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Home Affordability Nears All-Time Low Amid Spiking Interest Rates

Black Knight Inc. [1], has released the latest iteration of its Mortgage Monitor Report [2] for March 2022 which looks at mounting affordability pressures resulting from the competing dynamics of rising interest rates and ever-increasing home prices. 

According to Black Knight Data & Analytics President Ben Graboske [3], though home price appreciation slowed in March—albeit very slightly—30-year mortgage interest rates above 5% have pushed affordability very near its all-time worst level. 

"After accelerating for the last four months, the rate of annual home price growth actually slowed a bit in March," Graboske said. "Still, at 19.9%—down from an upwardly revised 20.1% in February—March would have otherwise set yet another record for appreciation. Year-to-date, home prices are already up nearly 6% nationwide with nearly 25% of the nation's largest markets seeing gains of more than 7% over the last three months alone. With 30-year interest rates hitting 5.11% as of April 21, the impact these price gains have had on home affordability is significant.” 

"As measured by the share of median income required to make the P&I payment on the average-priced home bought with 20% down, U.S. housing was the least affordable ever back in July 2006 when it took 34.1% to make that P&I payment,” Graboske continued. “At the end of February 2022, we were already at 29.1%—and both rates and prices have continued to climb since then. As of April 21, that payment-to-income ratio has now climbed all the way to 32.5%, within just 1.6 percentage points of the prior record. In 'kitchen table' terms, that equates to a $522 higher average monthly P&I payment—a 38% increase since January—with that payment up $790 (+72%) since the start of the pandemic.” 

“It won't take much to push us past 2006 levels either; a 50 basis points jump in 30-year offerings or a 5% rise in home prices would push affordability to its worst level on record,” Graboske concluded. “And saying that, we should also keep in mind that they've already risen 200 basis points and 5.9% respectively this year." 

Using rate lock data from Optimal Blue, a subsidiary of Black Knight, this month’s report also found that adjustable-rate mortgages (ARMs) are becoming “increasingly more attractive to borrowers” due to currently low rates. While the spread between a 30-year and ARM is now the widest in has been since 2014, the average 5/1 ACM had a 1.3% lower initial rate than a standard mortgage. This fueled ARM rate locks to rise from 2.5% in December to 8% in March, the largest increase since they began tracking the dataset in 2017.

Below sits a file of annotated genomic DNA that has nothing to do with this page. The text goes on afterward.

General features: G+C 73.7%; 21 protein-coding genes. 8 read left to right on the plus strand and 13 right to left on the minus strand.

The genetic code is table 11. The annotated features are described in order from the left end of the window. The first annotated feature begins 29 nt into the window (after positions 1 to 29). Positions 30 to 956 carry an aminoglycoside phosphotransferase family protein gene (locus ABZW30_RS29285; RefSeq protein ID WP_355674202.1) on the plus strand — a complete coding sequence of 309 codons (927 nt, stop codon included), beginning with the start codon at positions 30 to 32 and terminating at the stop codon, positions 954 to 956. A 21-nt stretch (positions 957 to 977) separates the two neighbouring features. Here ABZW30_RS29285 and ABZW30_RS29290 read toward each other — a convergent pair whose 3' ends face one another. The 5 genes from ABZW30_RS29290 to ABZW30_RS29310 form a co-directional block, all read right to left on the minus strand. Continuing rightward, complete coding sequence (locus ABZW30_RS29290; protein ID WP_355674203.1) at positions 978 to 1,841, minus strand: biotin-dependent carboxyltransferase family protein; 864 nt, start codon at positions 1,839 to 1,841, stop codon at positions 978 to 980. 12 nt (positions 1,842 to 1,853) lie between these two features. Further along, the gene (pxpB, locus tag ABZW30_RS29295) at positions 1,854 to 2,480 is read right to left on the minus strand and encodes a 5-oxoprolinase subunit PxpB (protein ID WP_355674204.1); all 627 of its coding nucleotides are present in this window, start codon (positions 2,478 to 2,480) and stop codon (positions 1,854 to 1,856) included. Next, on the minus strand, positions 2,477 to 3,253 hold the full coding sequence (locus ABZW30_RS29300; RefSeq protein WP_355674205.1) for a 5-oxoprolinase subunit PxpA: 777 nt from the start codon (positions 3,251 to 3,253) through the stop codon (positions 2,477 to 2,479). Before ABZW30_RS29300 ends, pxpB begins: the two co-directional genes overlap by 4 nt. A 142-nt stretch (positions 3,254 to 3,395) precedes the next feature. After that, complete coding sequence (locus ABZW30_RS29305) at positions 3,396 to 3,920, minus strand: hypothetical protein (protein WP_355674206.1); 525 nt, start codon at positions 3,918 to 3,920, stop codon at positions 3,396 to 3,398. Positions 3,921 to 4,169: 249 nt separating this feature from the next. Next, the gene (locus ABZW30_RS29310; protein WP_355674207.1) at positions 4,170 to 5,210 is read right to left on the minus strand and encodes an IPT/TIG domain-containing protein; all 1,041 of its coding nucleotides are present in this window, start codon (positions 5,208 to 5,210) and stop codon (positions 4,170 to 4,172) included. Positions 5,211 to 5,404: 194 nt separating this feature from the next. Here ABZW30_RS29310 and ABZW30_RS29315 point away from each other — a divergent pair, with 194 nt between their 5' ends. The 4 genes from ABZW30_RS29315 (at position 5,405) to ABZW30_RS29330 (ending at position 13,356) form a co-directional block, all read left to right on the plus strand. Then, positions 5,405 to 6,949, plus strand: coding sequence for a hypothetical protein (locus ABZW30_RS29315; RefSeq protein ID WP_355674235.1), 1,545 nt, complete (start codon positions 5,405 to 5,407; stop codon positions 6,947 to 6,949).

While the number of ARMs is now at or near a post-financial crisis high, it is still well under the 40% mark the market saw at its peak in 2005. 

Also, the risk characteristics of these loans remain conservative: ARMs with 7-10-year introductory periods make up the vast majority of ARM originations (85% in 2021) and the average debt-to-income ratio among March ARM rate locks remained below 31%. Today's average ARM credit score of 757 is also the highest since at least 2017, and the number of outstanding ARMs is the lowest in more than 20 years.  

However, nearly 1.4 million ARMs are in the adjustable phase and may face rate hikes in the coming months driven by “sharp” rises in underlying ARM indexes. 

Another rising segment of loans are “Expanded Guideline” loans, or as they are colloquially known, non-qualified mortgages (non-QM). All but non-existent before the pandemic, rate locks on these types of loans hit 3% of total rate lock volume. Black Knight said they will continue to track this trend in the future given continued market shifts. 

Other high-level takeaways from the report include: 

Click here [4] to see the report in its entirety.